Selling Chaos at the Border

In Del Rio, the Border Patrol and Right-Wing Media Stoke White Panic, Yet Again, at the Border

There is much to be said about the recent events in Del Rio, Texas. The right-wing media coverage and racist demagoguery, which I write about today, is just one part of it. In coming weeks, The Border Chronicle will also delve into the asylum system, which has been hollowed out. The Trump administration gutted what little was left of it, replacing trained asylum officers with Border Patrol agents. Immigration courts were also starved of resources, increasing an already-backed-up caseload to more than 1.4 million pending cases.

The Department of Homeland Security, as I wrote previously for The Border Chronicle, is a mess of leadership vacancies and ideological infighting. US Customs and Border Protection, which oversees Border Patrol, doesn’t have a commissioner because lawmakers are still demanding answers about Border Patrol agents’ egregious conduct during the Trump era.

Unfortunately, border communities are often caught in the middle of Washington’s dysfunction, as Del Rio was these last two weeks. One reason for starting The Border Chronicle was to push back against the border crisis narrative. It is not the border region, or border communities who are in crisis. It is Washington, DC, that is in crisis. We hope to hear comments from you and any tips on projects or people who are pushing against the racist “crisis” narrative, which we have now heard on repeat for more than a decade.

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Selling Chaos at the Border

In Del Rio, the Border Patrol and Right-Wing Media Stoke White Panic, Yet Again, at the Border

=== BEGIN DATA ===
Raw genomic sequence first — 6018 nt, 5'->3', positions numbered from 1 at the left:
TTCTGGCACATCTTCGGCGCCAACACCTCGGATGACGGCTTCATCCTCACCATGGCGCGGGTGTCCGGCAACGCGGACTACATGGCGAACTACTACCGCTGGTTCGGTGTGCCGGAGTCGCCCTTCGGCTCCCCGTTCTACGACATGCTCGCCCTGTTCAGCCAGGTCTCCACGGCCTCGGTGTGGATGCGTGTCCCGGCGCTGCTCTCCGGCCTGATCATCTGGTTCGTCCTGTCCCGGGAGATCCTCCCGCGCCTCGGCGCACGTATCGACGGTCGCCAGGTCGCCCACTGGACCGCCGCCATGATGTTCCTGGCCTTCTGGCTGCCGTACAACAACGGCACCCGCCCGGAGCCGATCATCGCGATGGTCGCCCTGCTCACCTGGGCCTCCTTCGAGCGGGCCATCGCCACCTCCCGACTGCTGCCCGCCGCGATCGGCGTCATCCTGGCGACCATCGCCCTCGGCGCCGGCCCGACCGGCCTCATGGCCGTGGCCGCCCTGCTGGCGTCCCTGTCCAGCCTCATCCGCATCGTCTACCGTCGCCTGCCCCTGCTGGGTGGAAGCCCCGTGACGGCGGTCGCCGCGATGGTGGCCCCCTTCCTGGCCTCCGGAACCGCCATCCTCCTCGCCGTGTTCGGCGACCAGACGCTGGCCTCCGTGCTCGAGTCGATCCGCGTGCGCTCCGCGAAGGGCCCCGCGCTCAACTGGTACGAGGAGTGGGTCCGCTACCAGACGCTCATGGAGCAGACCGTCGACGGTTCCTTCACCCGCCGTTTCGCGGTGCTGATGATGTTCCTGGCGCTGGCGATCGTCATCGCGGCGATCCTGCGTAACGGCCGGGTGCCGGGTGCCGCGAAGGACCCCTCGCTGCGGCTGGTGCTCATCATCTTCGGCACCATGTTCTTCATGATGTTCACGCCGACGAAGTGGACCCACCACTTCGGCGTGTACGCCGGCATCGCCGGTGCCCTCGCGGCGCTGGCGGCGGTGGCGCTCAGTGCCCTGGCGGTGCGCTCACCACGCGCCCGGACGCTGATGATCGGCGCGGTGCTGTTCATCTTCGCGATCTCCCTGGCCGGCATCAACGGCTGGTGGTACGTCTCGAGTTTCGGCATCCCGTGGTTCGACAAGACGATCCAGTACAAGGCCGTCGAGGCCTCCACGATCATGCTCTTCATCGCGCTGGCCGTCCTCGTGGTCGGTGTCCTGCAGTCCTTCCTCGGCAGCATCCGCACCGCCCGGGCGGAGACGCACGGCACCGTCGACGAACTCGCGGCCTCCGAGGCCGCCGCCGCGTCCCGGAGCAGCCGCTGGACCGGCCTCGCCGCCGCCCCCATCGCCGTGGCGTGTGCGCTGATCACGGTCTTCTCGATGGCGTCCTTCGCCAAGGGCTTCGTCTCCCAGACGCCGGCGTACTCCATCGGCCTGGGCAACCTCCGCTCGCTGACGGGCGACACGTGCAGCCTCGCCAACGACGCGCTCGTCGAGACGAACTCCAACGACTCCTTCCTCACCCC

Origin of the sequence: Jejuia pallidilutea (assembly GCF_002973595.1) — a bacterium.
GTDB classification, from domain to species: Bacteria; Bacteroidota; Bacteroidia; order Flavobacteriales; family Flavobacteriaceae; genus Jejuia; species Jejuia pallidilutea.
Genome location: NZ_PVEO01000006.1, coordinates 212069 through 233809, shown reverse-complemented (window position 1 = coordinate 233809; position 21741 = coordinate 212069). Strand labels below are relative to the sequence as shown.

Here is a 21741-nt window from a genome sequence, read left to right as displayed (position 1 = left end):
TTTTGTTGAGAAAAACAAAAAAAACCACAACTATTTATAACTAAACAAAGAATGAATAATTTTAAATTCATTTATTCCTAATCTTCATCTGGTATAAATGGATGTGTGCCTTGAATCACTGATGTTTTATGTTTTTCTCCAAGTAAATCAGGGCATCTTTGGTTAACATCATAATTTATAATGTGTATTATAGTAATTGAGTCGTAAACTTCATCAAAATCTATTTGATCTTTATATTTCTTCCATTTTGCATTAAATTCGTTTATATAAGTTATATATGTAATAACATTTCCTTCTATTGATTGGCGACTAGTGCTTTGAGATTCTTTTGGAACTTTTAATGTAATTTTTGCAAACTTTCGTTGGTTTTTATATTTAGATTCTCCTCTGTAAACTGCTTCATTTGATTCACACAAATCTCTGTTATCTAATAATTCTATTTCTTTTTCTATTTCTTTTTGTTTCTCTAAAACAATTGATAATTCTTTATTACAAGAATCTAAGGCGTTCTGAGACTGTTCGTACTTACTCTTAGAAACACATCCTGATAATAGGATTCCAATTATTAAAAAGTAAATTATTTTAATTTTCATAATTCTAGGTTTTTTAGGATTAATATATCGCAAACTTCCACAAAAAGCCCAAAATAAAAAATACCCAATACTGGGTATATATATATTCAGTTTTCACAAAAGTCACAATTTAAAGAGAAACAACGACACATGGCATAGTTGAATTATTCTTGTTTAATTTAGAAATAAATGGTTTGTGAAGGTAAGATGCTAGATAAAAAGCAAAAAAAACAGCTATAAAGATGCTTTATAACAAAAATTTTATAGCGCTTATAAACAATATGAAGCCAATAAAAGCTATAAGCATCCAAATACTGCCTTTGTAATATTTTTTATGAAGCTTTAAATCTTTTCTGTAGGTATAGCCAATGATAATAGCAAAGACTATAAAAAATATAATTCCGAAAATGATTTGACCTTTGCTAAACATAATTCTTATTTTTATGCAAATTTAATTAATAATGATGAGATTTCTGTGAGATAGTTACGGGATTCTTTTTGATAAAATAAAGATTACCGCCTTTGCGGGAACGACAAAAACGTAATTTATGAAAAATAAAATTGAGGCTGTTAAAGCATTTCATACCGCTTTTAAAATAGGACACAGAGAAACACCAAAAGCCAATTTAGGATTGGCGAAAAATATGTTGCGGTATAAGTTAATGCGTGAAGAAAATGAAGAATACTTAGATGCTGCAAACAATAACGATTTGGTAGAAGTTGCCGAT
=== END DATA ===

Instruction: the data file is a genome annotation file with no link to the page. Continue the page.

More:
It was September 17, and Tucker Carlson was outraged that the Federal Aviation Administration had prevented a Fox News drone from flying over the Del Rio International Bridge. For days, Fox News correspondent Bill Melugin had been broadcasting images of thousands of Haitians sheltering under the bridge, which he called “a third world refugee camp,” as they waited to request asylum.

But there was no reason for Carlson to worry. Within hours, the Texas Department of Public Safety had Melugin and his crew flying in one of its own helicopters to survey the scene. “Border Patrol agents, they are completely overwhelmed,” the Fox News correspondent reported live from the DPS chopper. “People are constantly streaming in.”

As the nation’s most watched cable news station, Fox News runs a well-oiled narrative factory, fed by Border Patrol union leaders and some local Border Patrol officials, who choose where they will grant access or leak video and photos. In the case of Del Rio, the union worked hand in hand with DPS, which Texas governor Greg Abbott is using as a backdrop to bolster his tough-on-the border cred for his reelection campaign and a possible bid for the presidency. Abbott saturated Del Rio with hundreds of DPS troopers who parked their squad cars in a solid line near the international bridge. Abbott proclaimed it a “steel wall” on Fox News, warning, “This is going to be chaos as long as the Biden administration is in charge.”

DPS and the Border Patrol’s goal was to keep in place Trump’s policies, including Title 42 and the Migrant Protection Protocols program, known as “Remain in Mexico,” and ultimately to end asylum altogether. They also aimed to maintain or even boost the profits of the border security industry, as well as the political power of Border Patrol union leaders and other immigration hardliners like Abbott. To accomplish these goals, Fox News and border enforcement worked together to stoke the now-familiar crisis narrative, portraying the southern border as out of control.

Smoke and Ponies